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In my application the DC supply has rating of 1200V and 15A. I just want know the calculation for the trace clearance between power and ground.

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    \$\begingroup\$ Olin gave you a good answer but I just want to know what application uses a PCB that needs an 18 kilowatt power supply? \$\endgroup\$ – Barry May 6 '16 at 12:10
  • \$\begingroup\$ 25 HP VFD?... ? \$\endgroup\$ – Spehro Pefhany May 6 '16 at 12:57
  • \$\begingroup\$ Now 7.5HP later it will expand @Spehro \$\endgroup\$ – Sathyanarayanan G May 6 '16 at 13:06
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To pick one safety standard- 61800-5-1 (ref IEC 60664-1), for 1200VDC pollution degree 2 and insulation material group III, requires you to provide 12.6mm minimum creepage for reinforced insulation. Look up the relevant standard(s) for the precise definitions of the terms used.

It's your responsibility to determine what standard(s) your product must conform to and to make sure your design meets all of the constraints simultaneously.

At 1200VDC consider milling (unplated) slots in the PCB.

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    \$\begingroup\$ There's actually a minimum milling size before you're allowed to go from creepage to airgap. But damn if I can remember what it was. Some obscure part of IEC60950 et al. \$\endgroup\$ – Barleyman May 6 '16 at 13:04
  • \$\begingroup\$ @Barleyman That makes logical sense- consider debris rattling around that could bridge the slot. All the more reason to hunt down the exact standards and study them. It's also possible (and sometimes done) to press an insulating insert into the slot so it protrudes on both sides. \$\endgroup\$ – Spehro Pefhany May 6 '16 at 13:12
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Normal "air" can withstand about 1 kV per millimeter. That means at 1.2 mm spacing you are likely to get arcing. Obviously you want the spacing to be more than that, actually much more than that. I'd start with 5x more at least, but possibly even more depending on the usage and regulatory requirements.

Dirt coupled with humidity can greatly increase the leakage current across what would otherwise be a insulating surface. This is why there are often separate specs for creapage and clearance. Creapage is the minimum distance between two conductors along whatever insulating surfaces connect them. Clearance is the shortest direct-line path thru air between the two conductors.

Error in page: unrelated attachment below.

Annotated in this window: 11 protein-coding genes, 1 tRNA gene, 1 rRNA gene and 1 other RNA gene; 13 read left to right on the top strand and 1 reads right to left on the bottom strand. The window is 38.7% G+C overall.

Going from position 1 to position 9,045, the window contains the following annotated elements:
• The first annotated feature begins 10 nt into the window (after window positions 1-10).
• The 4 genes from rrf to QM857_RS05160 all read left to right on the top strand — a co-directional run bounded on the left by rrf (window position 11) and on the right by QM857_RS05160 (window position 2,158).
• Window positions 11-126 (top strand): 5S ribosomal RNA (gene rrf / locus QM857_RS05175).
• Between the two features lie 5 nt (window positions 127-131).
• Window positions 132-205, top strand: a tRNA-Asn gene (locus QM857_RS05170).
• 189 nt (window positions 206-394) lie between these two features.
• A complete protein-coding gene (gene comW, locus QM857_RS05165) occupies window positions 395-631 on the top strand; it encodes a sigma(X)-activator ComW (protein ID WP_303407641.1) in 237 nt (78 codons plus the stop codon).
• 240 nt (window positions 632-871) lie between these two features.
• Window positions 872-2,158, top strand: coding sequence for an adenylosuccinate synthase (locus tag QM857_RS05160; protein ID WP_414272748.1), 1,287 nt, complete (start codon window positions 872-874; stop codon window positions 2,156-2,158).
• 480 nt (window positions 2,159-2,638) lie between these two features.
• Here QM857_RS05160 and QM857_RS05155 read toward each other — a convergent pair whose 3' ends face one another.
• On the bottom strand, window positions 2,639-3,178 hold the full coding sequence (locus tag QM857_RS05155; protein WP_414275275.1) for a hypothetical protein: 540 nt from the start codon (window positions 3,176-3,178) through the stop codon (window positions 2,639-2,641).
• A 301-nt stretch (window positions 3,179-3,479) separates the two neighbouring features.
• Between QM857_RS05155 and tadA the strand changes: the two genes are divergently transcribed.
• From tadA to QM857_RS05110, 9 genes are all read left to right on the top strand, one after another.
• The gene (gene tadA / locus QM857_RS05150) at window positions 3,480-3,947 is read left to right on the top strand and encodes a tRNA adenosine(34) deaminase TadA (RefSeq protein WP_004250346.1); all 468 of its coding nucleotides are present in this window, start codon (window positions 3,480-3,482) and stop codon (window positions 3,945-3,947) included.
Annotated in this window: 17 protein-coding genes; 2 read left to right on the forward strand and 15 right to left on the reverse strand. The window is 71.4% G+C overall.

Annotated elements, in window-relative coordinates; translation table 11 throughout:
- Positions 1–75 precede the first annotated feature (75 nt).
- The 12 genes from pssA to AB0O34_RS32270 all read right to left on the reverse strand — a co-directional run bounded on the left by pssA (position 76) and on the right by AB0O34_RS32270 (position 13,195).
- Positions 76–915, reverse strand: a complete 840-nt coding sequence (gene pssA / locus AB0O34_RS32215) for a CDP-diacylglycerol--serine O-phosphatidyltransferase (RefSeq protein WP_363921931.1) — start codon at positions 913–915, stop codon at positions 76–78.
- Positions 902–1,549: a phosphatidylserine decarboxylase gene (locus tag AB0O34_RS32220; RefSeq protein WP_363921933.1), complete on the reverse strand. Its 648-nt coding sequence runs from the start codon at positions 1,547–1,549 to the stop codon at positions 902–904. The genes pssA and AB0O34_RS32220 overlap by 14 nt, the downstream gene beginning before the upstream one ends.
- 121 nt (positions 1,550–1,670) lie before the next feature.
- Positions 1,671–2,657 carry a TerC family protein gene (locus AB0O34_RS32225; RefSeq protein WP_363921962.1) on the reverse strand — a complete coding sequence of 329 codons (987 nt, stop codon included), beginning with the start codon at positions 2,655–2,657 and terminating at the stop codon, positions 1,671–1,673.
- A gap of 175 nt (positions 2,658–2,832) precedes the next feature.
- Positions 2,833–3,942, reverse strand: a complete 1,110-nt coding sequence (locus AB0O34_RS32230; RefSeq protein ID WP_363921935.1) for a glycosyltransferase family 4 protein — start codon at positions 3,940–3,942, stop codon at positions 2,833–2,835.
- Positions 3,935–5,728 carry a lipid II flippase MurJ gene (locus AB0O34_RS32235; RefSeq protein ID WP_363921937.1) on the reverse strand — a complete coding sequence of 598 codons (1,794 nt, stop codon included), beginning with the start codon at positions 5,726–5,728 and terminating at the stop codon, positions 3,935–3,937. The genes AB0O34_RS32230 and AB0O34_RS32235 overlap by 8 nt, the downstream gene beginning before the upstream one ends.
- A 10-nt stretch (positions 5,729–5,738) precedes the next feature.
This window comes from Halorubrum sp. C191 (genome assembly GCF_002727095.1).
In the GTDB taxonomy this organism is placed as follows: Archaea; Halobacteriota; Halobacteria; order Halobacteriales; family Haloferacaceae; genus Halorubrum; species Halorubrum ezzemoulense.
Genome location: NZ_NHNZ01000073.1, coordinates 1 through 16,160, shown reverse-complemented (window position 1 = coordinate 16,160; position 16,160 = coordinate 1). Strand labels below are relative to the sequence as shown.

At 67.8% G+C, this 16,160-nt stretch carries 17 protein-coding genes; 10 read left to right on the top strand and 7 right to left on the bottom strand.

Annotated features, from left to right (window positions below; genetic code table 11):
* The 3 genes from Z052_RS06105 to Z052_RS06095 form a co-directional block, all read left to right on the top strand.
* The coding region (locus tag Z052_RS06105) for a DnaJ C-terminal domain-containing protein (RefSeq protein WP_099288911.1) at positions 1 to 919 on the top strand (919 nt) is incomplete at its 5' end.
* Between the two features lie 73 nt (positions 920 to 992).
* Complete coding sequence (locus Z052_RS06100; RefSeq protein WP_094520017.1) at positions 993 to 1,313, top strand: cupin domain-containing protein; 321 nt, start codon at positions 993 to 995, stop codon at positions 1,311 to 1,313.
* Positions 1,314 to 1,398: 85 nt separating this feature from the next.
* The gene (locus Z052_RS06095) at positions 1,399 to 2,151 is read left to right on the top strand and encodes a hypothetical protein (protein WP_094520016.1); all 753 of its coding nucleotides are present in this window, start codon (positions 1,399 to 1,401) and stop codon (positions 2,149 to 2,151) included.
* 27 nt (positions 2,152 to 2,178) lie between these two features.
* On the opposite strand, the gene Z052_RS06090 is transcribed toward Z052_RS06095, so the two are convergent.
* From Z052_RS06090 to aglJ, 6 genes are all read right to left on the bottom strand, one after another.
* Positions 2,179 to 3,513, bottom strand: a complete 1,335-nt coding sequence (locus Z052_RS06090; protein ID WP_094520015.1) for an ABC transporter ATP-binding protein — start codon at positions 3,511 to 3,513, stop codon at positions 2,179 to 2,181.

Since the cost of failure can be very high (burn down house, kill people), there will be regulations you must follow, and they will be very conservative. These regulations will vary depending on intended use and how the overall circuit is protected. For example, something inside a grounded metal box that is not intended to be user-accessible will be more lax than a patient-touching medical device. Of course you shouldn't be anywhere near the latter if you have to ask here.

So the real answer is in whatever regulations you are required to design this device to in the jurisdictions you want to sell it, or in the requirements of the certifying agency your customers will require, whichever is more conservative.

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  • \$\begingroup\$ I wouldn't "start with 5x more". Unless your HV supply is inherently safe e.g. ES1 in IEC62368 you must use regulation limits. Spehro already referred to these. More recent IEC standards recognize that just because it's 2kV doesn't mean it's going to kill you but older ones have more mechanical definitions that can be a PITA. \$\endgroup\$ – Barleyman May 6 '16 at 13:01
  • \$\begingroup\$ @Barl: I think we're saying the same thing. As I said, ultimately the answer comes from the regulations. But 5x is a starting point if this is a one off you're not going to sell, expose others too, etc. It's still good to find what the regulations require, then expand the creapage and clearance distances to those if needed. \$\endgroup\$ – Olin Lathrop May 6 '16 at 14:35

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